'Economist' are so busy claiming that an increase of purchasing power of money is so bad because the economy would come to a crippling halt, that they fail to notice something else. Even if $499 remains $499 1 year later in nominal terms, I may be able to get 'more' for the same money.

2 March 2011: Ipad 2 is launched.
7 March 2012: Ipad 3 is launched.

Both were priced similarly when launched. Someone with $499 who waited one mere year could have bought a tablet that is much more powerful than the one he could purchase one year before. Realistically, he was able to buy much more a year later with the same money, than a year before. However, the iPad 2 was not a failure nor was the first iPad. Noboby cared about the next year when buying the iPad 2 at that time.

'Economist' tend to be very sensitive about money not appreciating over time. There is extensive material on defining whether there is 'official' inflation or not. In essence, a lot of bureaucrats comparing iPad 2's with iPad's 3, apples with pears, figuring out arbitrarily whether there is (Keneysian price) inflation or not. All because appreciating currency is so, so, soooo incredibly bad. The simple notion that people may - at times - just prefer to hold money instead of immediately spending it, is deemed bad. A true display that those kind of 'economist' do not understand the real world.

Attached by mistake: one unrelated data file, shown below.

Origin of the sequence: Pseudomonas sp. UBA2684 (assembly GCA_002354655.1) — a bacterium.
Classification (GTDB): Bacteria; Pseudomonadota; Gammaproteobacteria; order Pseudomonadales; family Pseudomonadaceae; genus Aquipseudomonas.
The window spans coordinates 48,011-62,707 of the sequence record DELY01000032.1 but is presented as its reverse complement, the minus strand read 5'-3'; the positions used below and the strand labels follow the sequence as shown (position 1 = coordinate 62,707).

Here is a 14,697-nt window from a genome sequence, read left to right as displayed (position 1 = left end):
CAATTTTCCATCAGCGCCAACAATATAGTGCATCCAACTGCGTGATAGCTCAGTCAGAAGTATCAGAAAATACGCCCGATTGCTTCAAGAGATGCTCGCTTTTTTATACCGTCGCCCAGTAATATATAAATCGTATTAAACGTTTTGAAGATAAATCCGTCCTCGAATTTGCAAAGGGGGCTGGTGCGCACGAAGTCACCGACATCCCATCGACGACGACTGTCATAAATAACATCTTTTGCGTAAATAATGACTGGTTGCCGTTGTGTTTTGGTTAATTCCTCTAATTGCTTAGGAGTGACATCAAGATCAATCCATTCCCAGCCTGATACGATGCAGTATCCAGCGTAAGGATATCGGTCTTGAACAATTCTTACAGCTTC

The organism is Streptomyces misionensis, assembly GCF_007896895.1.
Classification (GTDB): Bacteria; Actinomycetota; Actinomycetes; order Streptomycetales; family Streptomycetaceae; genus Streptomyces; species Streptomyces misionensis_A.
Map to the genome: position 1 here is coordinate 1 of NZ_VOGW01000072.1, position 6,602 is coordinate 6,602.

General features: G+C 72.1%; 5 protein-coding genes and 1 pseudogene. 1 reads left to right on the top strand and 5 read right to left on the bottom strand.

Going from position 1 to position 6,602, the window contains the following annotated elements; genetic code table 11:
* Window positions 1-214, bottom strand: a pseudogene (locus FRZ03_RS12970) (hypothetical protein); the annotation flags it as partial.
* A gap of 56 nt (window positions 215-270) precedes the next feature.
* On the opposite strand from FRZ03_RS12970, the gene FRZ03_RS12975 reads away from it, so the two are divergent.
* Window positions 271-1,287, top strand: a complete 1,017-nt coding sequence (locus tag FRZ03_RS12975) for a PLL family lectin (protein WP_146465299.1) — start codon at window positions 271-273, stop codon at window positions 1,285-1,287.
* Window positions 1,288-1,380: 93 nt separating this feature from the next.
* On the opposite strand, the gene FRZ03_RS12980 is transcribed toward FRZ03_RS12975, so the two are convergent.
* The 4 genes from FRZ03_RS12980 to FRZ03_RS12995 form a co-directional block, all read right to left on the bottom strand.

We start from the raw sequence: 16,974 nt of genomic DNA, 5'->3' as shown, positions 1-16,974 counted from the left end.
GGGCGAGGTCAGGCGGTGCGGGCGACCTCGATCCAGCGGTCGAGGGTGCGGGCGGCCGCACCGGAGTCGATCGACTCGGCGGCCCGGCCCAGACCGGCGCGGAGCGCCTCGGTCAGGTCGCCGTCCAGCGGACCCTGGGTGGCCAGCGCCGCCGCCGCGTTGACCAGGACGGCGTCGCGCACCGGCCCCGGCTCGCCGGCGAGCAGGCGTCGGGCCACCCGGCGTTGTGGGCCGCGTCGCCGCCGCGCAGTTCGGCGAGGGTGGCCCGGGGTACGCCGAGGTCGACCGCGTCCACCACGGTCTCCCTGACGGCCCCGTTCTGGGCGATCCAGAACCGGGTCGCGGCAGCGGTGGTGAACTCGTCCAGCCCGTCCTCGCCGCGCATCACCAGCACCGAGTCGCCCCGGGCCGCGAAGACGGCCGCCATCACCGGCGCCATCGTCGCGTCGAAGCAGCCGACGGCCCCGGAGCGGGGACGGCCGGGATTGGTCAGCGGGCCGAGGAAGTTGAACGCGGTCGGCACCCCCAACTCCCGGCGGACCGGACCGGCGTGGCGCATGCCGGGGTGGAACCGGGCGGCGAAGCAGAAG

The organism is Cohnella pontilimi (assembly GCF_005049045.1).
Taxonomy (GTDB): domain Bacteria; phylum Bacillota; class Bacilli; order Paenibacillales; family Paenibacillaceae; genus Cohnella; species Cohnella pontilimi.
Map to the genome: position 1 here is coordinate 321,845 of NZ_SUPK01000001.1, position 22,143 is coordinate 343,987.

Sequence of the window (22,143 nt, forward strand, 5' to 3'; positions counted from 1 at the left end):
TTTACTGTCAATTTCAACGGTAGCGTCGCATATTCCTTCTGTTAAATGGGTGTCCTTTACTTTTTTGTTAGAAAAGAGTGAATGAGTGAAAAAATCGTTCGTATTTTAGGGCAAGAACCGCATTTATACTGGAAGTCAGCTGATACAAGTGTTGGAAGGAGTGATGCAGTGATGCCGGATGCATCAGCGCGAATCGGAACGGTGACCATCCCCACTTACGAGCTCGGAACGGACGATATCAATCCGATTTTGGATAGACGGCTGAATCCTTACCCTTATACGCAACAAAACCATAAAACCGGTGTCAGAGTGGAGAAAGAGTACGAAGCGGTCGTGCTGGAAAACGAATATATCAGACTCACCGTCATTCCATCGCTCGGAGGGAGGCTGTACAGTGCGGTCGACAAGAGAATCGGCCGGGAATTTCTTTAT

I have never ever ever ever never never ever never ever ever ever NEVER EVER postponed a purchase or brought a purchase forward for considerations of assumed increase or decrease of purchasing power. There is a simple truth that this argument used by 'economist' is just that: an argument. It has no meaning in real life because ordinary people do not take this into account. It's simply the choice whether one wants NOW or in the FUTURE.

But that won't stop 'economist' proclaiming that 'deflation' is bad and a little 'inflation' is good. Please do not mind that people are simply robbed of value if someone, be it banks or government, prints new money. Its nothing more than theft, taxation without representation. Something that once started a whole rebellion of the 'best country in the world' against the Brits. But humanity has to learn over and over again.

So, yes, I thinkered a bit with the definition of 'deflation' for argument sake. But the fact remains that deflation (if not too extreme) does not lead to a crippled economy. Otherwise, I would still be holding my $499 for that iPad 7 that will blow the rest out of the water, starved to death because deflation urges me not to spend any money.

Einstein already defined insanity: doing the same thing over and over again, expecting different results. Keynesian economist with their inflation fallacy were and are dead wrong. Their policies are part of the reason why we are in such a hard place. Entirely foreseeable for those willing to use real logic. And yes, I love to keep learning from the other side of the story.

That does not take away the particulars of the Bitcoin study. I would be interested to learn the numbers in respect of 'official money'. No one is hoarding that other digital money?